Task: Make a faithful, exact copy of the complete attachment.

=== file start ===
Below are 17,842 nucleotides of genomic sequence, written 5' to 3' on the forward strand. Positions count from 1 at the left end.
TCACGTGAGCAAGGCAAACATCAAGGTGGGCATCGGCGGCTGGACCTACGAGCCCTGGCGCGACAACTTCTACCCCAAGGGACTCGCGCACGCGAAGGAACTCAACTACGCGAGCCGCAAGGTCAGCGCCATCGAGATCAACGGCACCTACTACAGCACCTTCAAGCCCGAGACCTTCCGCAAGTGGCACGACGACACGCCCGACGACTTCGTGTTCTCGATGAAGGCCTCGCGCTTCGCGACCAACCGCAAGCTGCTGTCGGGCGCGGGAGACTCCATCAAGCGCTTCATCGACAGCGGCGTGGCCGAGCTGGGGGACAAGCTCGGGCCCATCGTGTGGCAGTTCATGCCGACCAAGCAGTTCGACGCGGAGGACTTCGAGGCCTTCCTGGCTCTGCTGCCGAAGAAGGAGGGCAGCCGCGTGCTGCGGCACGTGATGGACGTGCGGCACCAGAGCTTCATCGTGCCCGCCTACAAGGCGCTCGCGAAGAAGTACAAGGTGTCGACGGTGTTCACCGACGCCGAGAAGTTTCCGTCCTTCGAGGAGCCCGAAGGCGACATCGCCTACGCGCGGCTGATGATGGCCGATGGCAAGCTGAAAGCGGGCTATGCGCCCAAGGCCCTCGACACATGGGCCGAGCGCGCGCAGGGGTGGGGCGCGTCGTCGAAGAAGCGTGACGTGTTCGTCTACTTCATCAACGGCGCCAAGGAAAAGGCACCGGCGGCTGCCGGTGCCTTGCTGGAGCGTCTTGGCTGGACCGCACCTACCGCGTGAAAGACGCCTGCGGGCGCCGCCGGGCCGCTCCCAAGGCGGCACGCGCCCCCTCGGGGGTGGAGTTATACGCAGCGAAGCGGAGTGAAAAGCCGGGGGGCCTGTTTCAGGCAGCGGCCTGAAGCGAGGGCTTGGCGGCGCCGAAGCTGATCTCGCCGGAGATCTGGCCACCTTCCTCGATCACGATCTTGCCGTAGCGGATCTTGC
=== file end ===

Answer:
Below are 17,842 nucleotides of genomic sequence, written 5' to 3' on the forward strand. Positions count from 1 at the left end.
TCACGTGAGCAAGGCAAACATCAAGGTGGGCATCGGCGGCTGGACCTACGAGCCCTGGCGCGACAACTTCTACCCCAAGGGACTCGCGCACGCGAAGGAACTCAACTACGCGAGCCGCAAGGTCAGCGCCATCGAGATCAACGGCACCTACTACAGCACCTTCAAGCCCGAGACCTTCCGCAAGTGGCACGACGACACGCCCGACGACTTCGTGTTCTCGATGAAGGCCTCGCGCTTCGCGACCAACCGCAAGCTGCTGTCGGGCGCGGGAGACTCCATCAAGCGCTTCATCGACAGCGGCGTGGCCGAGCTGGGGGACAAGCTCGGGCCCATCGTGTGGCAGTTCATGCCGACCAAGCAGTTCGACGCGGAGGACTTCGAGGCCTTCCTGGCTCTGCTGCCGAAGAAGGAGGGCAGCCGCGTGCTGCGGCACGTGATGGACGTGCGGCACCAGAGCTTCATCGTGCCCGCCTACAAGGCGCTCGCGAAGAAGTACAAGGTGTCGACGGTGTTCACCGACGCCGAGAAGTTTCCGTCCTTCGAGGAGCCCGAAGGCGACATCGCCTACGCGCGGCTGATGATGGCCGATGGCAAGCTGAAAGCGGGCTATGCGCCCAAGGCCCTCGACACATGGGCCGAGCGCGCGCAGGGGTGGGGCGCGTCGTCGAAGAAGCGTGACGTGTTCGTCTACTTCATCAACGGCGCCAAGGAAAAGGCACCGGCGGCTGCCGGTGCCTTGCTGGAGCGTCTTGGCTGGACCGCACCTACCGCGTGAAAGACGCCTGCGGGCGCCGCCGGGCCGCTCCCAAGGCGGCACGCGCCCCCTCGGGGGTGGAGTTATACGCAGCGAAGCGGAGTGAAAAGCCGGGGGGCCTGTTTCAGGCAGCGGCCTGAAGCGAGGGCTTGGCGGCGCCGAAGCTGATCTCGCCGGAGATCTGGCCACCTTCCTCGATCACGATCTTGCCGTAGCGGATCTTGC